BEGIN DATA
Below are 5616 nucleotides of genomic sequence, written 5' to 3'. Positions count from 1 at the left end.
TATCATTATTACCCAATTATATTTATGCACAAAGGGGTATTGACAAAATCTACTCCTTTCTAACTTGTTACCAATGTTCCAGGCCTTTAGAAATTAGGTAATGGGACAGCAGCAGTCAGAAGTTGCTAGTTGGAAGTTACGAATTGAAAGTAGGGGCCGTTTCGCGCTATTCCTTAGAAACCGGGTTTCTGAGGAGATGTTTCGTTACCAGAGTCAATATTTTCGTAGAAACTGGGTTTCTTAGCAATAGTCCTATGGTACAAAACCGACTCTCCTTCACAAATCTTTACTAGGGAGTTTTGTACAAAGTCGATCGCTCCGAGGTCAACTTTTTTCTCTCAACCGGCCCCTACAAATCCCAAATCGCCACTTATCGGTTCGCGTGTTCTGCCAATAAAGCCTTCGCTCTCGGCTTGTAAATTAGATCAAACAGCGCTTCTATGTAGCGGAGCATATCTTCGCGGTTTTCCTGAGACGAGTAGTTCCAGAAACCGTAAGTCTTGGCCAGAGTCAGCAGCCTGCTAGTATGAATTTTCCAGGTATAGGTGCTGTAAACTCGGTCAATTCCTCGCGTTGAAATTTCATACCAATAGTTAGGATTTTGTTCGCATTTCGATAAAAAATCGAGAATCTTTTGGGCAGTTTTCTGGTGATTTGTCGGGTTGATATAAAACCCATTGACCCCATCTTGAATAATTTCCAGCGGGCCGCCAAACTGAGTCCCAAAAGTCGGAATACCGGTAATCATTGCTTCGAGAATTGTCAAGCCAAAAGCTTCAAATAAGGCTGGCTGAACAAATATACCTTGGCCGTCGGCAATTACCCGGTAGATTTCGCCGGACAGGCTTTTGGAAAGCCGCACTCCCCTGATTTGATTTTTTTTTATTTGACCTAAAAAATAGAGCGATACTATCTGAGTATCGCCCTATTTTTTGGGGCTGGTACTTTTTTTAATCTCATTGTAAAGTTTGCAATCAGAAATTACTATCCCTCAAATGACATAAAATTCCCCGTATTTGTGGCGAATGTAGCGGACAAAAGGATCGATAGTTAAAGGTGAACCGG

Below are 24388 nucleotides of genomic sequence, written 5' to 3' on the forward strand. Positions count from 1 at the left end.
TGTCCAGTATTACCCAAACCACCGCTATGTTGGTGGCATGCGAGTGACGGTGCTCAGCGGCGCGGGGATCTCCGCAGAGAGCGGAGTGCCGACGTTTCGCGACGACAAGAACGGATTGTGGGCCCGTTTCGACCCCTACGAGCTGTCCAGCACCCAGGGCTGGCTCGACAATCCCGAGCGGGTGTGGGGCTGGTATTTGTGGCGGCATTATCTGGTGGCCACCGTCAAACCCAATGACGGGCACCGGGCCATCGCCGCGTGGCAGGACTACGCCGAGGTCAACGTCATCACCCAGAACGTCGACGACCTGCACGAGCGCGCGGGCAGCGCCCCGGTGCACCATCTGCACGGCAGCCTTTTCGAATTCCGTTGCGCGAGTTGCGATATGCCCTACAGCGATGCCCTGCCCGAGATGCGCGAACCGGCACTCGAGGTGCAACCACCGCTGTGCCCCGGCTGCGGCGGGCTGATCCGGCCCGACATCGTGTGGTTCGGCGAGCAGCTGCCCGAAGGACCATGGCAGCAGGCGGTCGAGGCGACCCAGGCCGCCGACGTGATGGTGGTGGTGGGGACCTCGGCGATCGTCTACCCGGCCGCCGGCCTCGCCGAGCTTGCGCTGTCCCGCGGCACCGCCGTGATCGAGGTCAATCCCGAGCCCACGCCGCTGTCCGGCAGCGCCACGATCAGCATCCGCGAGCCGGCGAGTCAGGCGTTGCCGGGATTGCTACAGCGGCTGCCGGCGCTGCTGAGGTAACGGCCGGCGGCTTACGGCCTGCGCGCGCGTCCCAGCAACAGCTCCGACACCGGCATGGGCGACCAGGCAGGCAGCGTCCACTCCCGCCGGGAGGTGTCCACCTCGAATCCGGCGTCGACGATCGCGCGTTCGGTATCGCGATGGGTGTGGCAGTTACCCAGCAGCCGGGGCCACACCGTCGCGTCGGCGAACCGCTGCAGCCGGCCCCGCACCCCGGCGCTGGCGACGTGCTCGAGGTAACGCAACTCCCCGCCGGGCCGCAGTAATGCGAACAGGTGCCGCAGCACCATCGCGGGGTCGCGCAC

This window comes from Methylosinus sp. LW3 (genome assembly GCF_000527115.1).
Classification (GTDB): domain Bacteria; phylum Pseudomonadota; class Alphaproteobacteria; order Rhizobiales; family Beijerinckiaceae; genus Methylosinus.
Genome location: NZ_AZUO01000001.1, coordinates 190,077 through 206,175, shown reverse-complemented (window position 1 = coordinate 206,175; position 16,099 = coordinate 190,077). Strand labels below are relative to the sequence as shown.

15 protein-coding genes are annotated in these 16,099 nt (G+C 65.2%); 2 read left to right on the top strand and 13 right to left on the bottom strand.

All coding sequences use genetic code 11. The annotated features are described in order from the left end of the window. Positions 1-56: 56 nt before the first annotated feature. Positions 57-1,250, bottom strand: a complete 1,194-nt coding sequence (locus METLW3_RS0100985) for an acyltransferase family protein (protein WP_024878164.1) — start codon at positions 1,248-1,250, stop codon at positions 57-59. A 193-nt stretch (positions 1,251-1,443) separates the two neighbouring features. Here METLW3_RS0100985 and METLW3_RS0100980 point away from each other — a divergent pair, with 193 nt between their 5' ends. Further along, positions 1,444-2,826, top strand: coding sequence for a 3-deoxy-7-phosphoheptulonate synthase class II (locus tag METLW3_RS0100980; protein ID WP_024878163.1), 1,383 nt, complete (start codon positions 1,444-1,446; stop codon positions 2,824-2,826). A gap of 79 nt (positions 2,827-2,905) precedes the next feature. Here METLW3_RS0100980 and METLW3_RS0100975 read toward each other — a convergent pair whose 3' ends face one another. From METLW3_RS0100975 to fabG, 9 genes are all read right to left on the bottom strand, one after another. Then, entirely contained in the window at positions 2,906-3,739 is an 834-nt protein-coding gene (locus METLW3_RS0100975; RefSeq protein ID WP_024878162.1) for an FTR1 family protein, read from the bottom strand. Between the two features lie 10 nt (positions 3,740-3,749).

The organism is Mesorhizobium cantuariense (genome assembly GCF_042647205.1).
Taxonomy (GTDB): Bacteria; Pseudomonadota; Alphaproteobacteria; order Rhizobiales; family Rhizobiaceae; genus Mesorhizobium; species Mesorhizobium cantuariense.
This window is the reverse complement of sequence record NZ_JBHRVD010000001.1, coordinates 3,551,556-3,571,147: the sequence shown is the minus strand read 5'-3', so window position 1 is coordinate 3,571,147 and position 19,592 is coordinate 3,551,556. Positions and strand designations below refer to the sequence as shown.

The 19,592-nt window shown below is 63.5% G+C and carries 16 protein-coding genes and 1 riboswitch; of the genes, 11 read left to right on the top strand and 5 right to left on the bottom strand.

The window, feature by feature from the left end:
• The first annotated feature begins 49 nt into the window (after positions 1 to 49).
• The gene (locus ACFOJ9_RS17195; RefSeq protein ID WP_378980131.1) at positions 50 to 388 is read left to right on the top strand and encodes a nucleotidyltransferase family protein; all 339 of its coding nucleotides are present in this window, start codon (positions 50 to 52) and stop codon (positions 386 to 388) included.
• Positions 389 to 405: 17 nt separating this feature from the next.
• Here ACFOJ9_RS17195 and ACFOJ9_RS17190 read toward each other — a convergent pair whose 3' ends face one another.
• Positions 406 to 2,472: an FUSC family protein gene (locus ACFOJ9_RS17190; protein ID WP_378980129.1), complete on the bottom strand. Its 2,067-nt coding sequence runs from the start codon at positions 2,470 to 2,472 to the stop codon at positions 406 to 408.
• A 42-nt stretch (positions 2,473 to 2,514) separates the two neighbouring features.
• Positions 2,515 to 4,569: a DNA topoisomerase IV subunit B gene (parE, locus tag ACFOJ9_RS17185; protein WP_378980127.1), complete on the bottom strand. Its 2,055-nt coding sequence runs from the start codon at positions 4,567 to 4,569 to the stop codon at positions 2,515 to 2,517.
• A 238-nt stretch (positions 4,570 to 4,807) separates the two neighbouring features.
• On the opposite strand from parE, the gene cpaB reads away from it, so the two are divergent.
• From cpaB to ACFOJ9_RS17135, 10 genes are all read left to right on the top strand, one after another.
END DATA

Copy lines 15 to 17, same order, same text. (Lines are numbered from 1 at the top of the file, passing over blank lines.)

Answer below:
• The first annotated feature begins 49 nt into the window (after positions 1 to 49).
• The gene (locus ACFOJ9_RS17195; RefSeq protein ID WP_378980131.1) at positions 50 to 388 is read left to right on the top strand and encodes a nucleotidyltransferase family protein; all 339 of its coding nucleotides are present in this window, start codon (positions 50 to 52) and stop codon (positions 386 to 388) included.
• Positions 389 to 405: 17 nt separating this feature from the next.